• Re: (Score:1, Interesting)

by Anonymous Coward
Don't worry, the Decade of the Zombie is nearly over (also, I think it's clear that 2009 is the Year of the Twat).

Except in this scenario: people obsess so much over how to protect themselves from zombie infestation that scientists, possibly working for the military or NIH, start working on serious protections from zombie-like scenarios. In order to realistically simulate cures and containment tactics, of course, one will need working models... But these tests will all be safely under the control of expe
• Re:Sick of zombies (Score:5, Interesting)

on Friday August 14, 2009 @09:42PM (#29073461) Homepage Journal

Outside of entertainment, Zombies are a metaphor for social unrest. When I was house shopping, my girlfriend asked me what criteria I was using to evaluate properties. I explained that there was price, location, condition, number of bedrooms, yard space, parking, garage space, and defensibility in the event of a zombie holocaust. She thought that I was joking with that last one. Then I explained that I wasn't talking about movie zombies. I was talking about small to medium sized groups of attackers in the event of widespread social unrest. If the economy goes south and we have people robbing and looting, how well can I defend this property? The house that I eventually chose wasn't the highest on the zombie defense mark, but it was in the top third.

LK

• Re: (Score:2)

Sounds like the train of thought the Militia type in Michigan go through.
• Re: (Score:3, Insightful)

Sounds like the train of thought the Militia type in Michigan go through.

Or shopkeepers in Los Angeles.

Or anyone who's aware of events that took place in the 1960s.

LK

• Re: (Score:2)

Defense against zombies is actually trivial if you know what you're doing. All you need to do is put out bowls of potato chips, popcorn, pork rinds and other salty snacks. Once they eat them and taste the salt, they'll remember that they're dead and go back to their graves forever.
• Re: (Score:2)

I prefer tall nuts, gatling peas, and flame bushes. Of course you have to strategically place some magnets to defend against football players and diggers, but you should be able to last 12-13 levels at least.
• Re: (Score:1)

Zombies don't have guns, or ladders, but rioters do.
• Re: (Score:2)

I was talking about small to medium sized groups of attackers in the event of widespread social unrest. If the economy goes south and we have people robbing and looting, how well can I defend this property?

Well, in that case, get a house that's in the middle of a thick forest, as far from any civilization as possible. You can't defend a house in urban areas, not only because there's too many attackers and widespread fires but also because there's no source of food or water in the case of social meltdown. O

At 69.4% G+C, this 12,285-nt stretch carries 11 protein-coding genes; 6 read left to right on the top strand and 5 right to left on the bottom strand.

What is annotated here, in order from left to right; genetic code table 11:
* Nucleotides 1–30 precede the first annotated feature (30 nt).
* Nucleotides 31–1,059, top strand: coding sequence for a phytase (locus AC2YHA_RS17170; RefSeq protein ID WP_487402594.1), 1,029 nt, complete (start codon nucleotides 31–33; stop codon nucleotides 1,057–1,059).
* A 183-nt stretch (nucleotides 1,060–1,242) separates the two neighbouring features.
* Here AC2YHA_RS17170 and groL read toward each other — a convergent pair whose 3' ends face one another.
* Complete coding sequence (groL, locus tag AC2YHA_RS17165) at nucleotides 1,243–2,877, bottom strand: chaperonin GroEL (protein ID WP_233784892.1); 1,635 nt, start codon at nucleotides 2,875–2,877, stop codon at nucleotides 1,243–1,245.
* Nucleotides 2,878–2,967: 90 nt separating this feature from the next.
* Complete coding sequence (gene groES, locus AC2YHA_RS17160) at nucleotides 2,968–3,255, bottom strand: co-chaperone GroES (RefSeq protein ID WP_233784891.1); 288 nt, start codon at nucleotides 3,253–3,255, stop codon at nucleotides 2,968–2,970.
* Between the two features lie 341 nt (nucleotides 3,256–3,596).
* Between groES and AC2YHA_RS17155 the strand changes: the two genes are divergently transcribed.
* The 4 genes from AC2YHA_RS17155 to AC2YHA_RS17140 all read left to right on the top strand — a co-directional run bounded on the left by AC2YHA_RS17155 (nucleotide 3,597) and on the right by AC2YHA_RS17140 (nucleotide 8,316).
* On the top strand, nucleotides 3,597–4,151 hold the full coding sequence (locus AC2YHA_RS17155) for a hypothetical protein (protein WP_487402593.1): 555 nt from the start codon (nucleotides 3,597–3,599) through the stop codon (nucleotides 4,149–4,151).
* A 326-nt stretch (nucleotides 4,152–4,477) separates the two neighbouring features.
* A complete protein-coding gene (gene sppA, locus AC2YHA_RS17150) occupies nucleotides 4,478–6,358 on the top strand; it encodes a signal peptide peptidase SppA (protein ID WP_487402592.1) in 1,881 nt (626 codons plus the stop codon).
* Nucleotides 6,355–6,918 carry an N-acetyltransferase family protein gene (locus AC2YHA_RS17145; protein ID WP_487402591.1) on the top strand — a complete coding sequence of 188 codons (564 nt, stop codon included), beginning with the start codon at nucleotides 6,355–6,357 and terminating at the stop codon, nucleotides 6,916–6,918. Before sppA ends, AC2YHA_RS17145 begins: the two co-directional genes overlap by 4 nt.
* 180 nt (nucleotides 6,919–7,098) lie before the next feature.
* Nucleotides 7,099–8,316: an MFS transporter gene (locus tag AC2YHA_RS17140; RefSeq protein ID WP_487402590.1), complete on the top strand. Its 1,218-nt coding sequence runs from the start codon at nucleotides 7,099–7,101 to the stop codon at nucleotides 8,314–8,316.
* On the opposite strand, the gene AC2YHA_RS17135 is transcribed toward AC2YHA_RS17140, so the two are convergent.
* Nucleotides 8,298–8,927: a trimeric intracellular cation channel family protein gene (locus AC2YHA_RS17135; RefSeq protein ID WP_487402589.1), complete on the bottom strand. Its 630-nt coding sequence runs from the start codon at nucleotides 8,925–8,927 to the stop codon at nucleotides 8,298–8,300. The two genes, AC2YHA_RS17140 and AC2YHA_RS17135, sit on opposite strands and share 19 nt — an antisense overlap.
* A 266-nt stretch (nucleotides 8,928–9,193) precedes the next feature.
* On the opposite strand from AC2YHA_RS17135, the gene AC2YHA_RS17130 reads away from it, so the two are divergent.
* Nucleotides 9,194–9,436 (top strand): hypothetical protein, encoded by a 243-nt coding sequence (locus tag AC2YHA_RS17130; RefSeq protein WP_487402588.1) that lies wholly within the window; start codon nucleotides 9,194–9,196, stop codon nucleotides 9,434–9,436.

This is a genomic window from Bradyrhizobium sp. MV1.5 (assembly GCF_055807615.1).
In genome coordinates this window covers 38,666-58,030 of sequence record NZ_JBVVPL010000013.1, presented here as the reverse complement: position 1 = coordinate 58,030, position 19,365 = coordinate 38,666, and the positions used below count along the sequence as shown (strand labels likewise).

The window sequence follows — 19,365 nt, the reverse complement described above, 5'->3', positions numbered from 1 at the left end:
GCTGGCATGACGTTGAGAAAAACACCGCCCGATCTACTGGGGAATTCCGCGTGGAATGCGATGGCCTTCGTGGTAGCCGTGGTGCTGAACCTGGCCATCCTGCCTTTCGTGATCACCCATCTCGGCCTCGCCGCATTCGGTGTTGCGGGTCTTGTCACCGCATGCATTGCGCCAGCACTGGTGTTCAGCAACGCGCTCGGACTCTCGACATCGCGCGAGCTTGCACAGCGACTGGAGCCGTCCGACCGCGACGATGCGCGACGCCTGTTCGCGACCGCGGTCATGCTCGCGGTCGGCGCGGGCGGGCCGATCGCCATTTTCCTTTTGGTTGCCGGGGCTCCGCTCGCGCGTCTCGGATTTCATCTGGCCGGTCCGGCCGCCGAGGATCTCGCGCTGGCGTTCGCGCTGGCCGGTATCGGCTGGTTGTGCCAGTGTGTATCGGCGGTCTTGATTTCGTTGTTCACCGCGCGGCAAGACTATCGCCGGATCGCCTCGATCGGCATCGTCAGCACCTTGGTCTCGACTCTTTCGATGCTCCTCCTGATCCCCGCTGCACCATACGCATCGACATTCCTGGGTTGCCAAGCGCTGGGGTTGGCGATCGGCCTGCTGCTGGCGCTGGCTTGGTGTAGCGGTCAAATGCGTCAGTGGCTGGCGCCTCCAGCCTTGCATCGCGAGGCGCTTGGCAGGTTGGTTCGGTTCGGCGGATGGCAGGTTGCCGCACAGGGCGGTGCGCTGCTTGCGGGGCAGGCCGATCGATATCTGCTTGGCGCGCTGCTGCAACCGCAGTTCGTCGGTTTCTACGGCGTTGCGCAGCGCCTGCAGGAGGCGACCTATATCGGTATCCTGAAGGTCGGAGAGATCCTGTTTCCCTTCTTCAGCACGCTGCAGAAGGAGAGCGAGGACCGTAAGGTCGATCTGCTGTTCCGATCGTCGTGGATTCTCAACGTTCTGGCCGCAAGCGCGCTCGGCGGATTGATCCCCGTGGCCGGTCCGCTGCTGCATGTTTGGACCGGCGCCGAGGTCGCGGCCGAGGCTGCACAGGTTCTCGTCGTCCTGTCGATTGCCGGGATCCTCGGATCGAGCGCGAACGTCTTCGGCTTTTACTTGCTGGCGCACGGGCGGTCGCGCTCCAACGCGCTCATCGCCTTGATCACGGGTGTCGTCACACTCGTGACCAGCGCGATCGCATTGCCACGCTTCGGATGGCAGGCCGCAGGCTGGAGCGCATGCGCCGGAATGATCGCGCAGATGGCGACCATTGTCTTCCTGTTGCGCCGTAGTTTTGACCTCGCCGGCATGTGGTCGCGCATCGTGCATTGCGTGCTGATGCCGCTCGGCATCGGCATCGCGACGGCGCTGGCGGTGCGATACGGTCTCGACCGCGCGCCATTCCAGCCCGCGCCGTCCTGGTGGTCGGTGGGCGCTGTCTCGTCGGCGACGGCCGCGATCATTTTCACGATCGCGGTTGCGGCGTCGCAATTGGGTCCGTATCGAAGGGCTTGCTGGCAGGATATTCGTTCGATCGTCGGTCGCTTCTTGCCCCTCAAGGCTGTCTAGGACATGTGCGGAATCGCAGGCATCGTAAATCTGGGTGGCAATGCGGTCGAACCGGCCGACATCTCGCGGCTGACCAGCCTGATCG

• Re: (Score:1)

Well, in that case, get a house that's in the middle of a thick forest, as far from any civilization as possible. You can't defend a house in urban areas,

Compromise my friend. Suburbs. My neighbors are far enough away that a fire at one of their houses will not easily spread to mine. I live in an area that could be defended by a handful of motivated individuals. Rioters or looters would simply move on to easier prey.

• Re: (Score:1)

Not too thick a forest. You need to be able to see people approaching, and not provide assailants with cover within range. As ultranova points out, a typical residential house in an urban or suburban area is not defensible over the long term. My emergency plan involves a little place in the North Ga. mountains - limited approaches, fresh water, good hunting and arable land adjacent, and you can't find it unless you know how. Google Maps and Mapquest will both get you totally lost.
• Re: (Score:2)

Not too thick a forest. You need to be able to see people approaching, and not provide assailants with cover within range. As ultranova points out, a typical residential house in an urban or suburban area is not defensible over the long term. My emergency plan involves a little place in the North Ga. mountains - limited approaches, fresh water, good hunting and arable land adjacent, and you can't find it unless you know how. Google Maps and Mapquest will both get you totally lost.

Funny, my survival plan involves following somebody like you to his survival house and killing him once he shows me where everything is hidden. :)

• Re: (Score:1)

<quote>
<p>Funny, my survival plan involves following somebody like you to his survival house and killing him once he shows me where everything is hidden. :)</p></quote>

Good luck finding someone smart enough to have a good contingency plan, yet dumb enough to show all his secret holdouts to a stranger. That's a fine line. :)
• Re: (Score:2)